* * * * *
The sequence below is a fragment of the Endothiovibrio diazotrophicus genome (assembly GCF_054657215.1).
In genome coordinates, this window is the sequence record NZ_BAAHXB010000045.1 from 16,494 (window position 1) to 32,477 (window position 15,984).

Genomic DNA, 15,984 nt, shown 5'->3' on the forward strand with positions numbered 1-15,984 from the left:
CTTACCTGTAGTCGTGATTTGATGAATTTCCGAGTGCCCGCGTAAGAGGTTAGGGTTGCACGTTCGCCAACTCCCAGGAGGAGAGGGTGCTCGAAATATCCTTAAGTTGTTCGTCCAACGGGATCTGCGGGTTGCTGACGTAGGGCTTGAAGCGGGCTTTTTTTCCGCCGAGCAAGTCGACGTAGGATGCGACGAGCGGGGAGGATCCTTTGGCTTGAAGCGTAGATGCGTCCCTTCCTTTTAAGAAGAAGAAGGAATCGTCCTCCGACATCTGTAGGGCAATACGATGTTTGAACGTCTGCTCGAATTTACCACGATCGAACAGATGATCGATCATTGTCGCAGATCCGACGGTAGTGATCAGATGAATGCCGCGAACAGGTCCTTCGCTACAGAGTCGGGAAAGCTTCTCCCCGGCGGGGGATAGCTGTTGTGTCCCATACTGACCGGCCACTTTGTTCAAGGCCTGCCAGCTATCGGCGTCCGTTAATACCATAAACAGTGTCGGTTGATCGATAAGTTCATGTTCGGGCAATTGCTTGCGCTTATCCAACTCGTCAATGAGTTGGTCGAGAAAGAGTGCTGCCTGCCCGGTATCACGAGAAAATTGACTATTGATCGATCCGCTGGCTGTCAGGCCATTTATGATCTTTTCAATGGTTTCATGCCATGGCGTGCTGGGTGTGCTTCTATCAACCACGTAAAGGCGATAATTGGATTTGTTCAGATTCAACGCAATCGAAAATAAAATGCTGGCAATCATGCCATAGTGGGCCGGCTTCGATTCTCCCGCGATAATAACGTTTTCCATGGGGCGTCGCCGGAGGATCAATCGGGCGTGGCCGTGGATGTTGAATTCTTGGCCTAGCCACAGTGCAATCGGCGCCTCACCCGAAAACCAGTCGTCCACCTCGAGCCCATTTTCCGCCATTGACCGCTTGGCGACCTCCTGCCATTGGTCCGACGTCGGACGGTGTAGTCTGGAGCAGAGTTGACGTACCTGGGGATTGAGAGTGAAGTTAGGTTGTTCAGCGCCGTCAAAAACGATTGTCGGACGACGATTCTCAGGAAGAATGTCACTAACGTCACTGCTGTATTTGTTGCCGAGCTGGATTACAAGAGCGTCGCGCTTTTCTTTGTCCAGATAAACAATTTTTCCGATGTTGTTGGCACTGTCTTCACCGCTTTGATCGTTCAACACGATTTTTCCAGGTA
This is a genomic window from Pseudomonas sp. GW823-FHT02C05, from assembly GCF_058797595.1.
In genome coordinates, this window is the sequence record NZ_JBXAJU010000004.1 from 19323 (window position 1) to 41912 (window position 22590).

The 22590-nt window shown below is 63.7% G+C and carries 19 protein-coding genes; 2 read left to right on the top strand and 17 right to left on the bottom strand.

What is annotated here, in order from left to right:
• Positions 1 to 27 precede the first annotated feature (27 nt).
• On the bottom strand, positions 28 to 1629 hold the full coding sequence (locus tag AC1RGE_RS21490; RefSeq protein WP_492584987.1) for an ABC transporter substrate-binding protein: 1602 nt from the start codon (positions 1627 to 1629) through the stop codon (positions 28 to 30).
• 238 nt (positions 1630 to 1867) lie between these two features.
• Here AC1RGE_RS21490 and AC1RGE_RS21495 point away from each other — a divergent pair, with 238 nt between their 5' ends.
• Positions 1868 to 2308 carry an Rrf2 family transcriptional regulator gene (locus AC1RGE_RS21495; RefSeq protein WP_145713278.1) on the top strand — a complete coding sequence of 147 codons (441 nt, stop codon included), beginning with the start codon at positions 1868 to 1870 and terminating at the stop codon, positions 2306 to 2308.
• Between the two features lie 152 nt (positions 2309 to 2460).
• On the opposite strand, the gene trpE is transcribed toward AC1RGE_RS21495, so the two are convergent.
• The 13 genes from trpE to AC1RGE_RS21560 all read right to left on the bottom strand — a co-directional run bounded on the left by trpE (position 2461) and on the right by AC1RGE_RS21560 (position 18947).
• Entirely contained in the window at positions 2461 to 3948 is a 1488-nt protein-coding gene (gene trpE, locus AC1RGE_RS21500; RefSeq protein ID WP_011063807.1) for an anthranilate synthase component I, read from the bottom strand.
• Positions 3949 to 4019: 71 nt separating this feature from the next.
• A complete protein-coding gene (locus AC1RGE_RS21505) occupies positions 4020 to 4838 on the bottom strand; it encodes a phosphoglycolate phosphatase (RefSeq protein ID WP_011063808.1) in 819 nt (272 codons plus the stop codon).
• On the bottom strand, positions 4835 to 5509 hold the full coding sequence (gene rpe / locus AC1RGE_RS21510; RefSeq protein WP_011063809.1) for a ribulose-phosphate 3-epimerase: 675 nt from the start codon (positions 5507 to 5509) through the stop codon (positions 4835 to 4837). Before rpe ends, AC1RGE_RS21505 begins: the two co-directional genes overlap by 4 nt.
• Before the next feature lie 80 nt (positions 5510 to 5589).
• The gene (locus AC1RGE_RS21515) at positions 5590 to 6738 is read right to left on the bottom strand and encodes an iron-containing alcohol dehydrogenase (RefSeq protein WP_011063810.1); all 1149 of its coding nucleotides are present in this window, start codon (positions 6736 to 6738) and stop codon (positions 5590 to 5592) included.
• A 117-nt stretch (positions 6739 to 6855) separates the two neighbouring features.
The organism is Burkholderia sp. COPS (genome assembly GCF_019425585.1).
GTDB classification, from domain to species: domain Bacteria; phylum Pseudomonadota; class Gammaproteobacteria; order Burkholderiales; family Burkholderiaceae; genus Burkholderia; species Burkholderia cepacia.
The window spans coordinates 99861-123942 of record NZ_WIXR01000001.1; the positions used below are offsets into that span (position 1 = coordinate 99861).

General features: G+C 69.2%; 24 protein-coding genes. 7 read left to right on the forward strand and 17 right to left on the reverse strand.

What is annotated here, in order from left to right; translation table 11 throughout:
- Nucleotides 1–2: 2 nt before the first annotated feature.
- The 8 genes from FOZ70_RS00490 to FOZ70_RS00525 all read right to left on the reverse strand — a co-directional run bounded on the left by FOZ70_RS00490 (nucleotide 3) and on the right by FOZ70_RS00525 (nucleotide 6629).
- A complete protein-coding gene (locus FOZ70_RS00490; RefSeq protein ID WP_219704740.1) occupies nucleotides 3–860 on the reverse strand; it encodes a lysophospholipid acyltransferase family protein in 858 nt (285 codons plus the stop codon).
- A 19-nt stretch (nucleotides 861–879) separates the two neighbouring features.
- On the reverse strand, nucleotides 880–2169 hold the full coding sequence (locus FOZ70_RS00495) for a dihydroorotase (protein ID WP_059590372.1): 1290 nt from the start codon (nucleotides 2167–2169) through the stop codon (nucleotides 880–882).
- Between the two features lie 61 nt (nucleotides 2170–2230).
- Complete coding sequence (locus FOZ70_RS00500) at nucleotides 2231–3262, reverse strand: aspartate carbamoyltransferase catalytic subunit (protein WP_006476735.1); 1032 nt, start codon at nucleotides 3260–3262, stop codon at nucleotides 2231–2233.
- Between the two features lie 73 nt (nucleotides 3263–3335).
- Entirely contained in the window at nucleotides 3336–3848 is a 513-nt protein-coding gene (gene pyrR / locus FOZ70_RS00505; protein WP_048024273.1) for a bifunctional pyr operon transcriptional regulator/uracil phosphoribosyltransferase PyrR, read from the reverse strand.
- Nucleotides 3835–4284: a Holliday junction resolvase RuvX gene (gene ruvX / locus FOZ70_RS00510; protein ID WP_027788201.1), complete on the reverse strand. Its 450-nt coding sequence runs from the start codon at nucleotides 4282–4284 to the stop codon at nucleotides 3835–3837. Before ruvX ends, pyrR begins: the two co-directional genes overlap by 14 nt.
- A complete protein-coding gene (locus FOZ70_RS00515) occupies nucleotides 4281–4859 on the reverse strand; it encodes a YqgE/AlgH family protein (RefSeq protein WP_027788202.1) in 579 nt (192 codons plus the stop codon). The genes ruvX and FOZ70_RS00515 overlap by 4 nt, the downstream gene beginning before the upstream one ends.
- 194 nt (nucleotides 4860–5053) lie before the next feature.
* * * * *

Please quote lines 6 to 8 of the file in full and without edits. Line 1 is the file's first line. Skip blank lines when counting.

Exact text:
In genome coordinates, this window is the sequence record NZ_JBXAJU010000004.1 from 19323 (window position 1) to 41912 (window position 22590).

The 22590-nt window shown below is 63.7% G+C and carries 19 protein-coding genes; 2 read left to right on the top strand and 17 right to left on the bottom strand.

What is annotated here, in order from left to right: